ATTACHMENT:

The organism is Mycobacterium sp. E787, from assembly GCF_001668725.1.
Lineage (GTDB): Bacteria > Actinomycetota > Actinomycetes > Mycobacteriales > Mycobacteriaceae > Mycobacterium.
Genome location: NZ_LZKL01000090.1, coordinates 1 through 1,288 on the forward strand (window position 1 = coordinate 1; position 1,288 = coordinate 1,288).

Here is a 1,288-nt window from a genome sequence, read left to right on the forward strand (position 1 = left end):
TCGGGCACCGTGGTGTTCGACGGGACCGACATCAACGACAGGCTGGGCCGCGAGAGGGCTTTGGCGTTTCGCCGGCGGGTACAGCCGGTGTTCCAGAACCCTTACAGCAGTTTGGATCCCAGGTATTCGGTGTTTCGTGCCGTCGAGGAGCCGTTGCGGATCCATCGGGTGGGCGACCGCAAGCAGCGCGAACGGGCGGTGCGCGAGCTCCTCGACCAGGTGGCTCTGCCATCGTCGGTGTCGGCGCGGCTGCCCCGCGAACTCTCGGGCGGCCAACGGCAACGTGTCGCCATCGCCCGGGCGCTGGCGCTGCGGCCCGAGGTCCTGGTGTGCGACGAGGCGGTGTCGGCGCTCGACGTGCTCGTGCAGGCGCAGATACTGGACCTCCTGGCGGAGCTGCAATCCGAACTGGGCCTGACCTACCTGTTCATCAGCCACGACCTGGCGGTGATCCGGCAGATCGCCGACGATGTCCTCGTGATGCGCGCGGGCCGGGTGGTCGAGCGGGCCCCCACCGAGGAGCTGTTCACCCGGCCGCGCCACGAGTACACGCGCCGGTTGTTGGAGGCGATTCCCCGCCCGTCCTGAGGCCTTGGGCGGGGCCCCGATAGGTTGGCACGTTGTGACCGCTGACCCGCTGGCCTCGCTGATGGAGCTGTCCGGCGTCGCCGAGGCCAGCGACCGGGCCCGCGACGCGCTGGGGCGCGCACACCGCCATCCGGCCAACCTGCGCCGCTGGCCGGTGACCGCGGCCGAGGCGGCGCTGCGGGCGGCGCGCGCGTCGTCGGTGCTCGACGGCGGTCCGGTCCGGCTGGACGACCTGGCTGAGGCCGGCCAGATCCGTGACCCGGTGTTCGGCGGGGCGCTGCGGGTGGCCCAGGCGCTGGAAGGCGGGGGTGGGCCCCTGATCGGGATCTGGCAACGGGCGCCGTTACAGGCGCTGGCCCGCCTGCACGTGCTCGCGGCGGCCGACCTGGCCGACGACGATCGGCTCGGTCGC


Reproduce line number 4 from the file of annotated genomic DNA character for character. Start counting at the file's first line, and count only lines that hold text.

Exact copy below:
Here is a 1,288-nt window from a genome sequence, read left to right on the forward strand (position 1 = left end):